Over the next week or so, we are likely to see the next round in the Washington struggle between Donald Trump and his critics – and it isn’t a very edifying spectacle. Because the approval or not for his Supreme Court nominee Brett Kavanaugh involves now a confrontation with Professor Christine Blasey Ford, who has accused him of assaulting her at a high school party some decades ago.
When I say that #MeToo has become a political weapon, and a dangerous one, that is not intended to detract from the courage of Prof Ford in coming forward, when she knew the storm that would be unleashed around her. Or that the underlying purpose of #MeToo is somehow illegitimate. We certainly should take assaults against women more seriously.
But then again, these set piece battles unnerve me because of the puritanical storm that can follow them, sweeping up guilty and innocent alike in their wake (and I speak as the father of two boys who will have to live with it, when they are innocent of anything that went before).
It is that storm that I want to talk about here. Because, for every high profile gaolling, there are hundreds of retired carers, scouting staff, chaplains, teachers, therapists whose fear ratchets up a little more. We all know them – they are the generation that taught us, looked after our spiritual crises and guided us.
They are nervous, not because they have anything to hide or feel guilty about, but because they know how vulnerable they now are and how few safeguards they took decades ago, that their successors now have to take as a matter of course – making sure they keep records or that they are not alone with vulnerable young people of the opposite sex.
They know that it would only take one person with a grudge or a false memory, or heavens even a fantasy – though I know Freud’s insights are no longer considered acceptable (the populist mind rejects anything where emotions or motivations have shades of grey) – to bring their world crashing down. They know this because most of them have friends who have suffered in this way.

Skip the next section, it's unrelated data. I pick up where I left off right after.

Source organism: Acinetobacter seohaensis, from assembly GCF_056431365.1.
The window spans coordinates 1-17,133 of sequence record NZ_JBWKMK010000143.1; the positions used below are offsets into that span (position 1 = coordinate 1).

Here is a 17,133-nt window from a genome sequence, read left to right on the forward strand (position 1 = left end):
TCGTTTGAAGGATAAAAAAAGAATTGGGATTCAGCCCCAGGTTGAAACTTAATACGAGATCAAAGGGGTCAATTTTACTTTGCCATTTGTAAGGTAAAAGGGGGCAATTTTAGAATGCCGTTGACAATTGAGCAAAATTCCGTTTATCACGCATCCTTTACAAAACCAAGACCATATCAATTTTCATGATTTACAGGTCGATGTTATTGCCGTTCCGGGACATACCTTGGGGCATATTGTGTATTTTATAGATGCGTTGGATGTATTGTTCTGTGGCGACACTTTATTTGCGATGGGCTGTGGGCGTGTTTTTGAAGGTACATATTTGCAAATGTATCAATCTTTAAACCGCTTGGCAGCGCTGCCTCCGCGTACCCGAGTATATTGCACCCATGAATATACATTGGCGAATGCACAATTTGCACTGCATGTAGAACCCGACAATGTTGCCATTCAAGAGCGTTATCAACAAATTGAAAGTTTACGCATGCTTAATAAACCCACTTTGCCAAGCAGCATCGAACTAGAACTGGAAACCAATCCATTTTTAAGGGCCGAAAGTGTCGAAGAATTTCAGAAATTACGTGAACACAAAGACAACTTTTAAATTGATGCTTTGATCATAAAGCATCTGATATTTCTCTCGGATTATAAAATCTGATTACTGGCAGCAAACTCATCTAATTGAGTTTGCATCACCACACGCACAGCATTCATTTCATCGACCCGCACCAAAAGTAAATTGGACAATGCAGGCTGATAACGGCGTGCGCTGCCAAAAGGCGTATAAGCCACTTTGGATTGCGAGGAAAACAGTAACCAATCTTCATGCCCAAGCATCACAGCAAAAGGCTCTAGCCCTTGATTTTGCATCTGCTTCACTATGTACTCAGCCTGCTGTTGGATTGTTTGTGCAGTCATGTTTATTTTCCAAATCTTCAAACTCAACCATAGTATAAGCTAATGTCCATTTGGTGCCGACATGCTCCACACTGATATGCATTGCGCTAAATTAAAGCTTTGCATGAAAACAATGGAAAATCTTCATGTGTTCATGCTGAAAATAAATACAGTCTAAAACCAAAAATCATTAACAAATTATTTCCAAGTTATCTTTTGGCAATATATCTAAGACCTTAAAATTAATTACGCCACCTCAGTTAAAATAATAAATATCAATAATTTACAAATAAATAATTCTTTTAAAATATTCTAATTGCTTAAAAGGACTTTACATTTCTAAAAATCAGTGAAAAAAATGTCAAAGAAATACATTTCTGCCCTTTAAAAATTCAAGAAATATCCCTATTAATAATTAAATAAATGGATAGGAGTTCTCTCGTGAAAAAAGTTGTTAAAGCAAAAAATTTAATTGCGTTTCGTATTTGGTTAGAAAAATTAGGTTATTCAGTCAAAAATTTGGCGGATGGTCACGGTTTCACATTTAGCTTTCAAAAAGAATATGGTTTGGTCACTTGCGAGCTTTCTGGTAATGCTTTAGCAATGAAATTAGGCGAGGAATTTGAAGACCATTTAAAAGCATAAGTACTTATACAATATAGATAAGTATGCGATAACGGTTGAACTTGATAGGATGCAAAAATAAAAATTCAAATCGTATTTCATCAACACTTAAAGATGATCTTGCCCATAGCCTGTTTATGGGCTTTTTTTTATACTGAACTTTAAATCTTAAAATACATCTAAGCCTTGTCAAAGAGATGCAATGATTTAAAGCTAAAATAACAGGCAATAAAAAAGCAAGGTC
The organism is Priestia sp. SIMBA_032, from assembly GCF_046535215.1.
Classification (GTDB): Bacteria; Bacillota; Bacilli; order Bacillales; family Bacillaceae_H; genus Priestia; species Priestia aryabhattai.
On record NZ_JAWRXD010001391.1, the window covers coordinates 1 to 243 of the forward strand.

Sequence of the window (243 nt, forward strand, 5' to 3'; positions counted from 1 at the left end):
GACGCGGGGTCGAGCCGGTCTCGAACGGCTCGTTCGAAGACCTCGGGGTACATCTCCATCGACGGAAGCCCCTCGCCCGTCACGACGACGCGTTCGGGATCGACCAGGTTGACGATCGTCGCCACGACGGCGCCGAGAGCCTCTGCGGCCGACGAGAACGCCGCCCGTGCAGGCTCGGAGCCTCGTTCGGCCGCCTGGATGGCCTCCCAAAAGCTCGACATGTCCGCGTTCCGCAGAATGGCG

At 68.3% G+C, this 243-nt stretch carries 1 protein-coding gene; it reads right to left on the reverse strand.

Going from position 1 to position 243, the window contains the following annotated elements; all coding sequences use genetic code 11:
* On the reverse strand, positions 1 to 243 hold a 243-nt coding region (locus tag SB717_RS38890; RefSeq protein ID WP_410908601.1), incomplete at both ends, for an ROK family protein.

I know for the true believers that nobody is innocent. I don’t believe that, and I also know how many of the last generation I have reason to be deeply grateful to for their generous interventions, and time spent on me when I most needed it.
I realise this is controversial, but I believe we should now introduce a statute of limitations about any case which was never mentioned before, say, 1999. That is an imperfect solution, I am fully aware. Or that the Director of Public Prosecutions should introduce very much stricter rules of evidence for cases during the last century.
Again, I know that will leave some of the guilty untried, but that is preferable to the current spreading of fear – among my parents’ heroic generation. And among the very best of them too, who looked after the most vulnerable when others were out speculating on property.
That is the humane, caring way forward: we should be honouring the older generation, not making them fear for their remaining lives.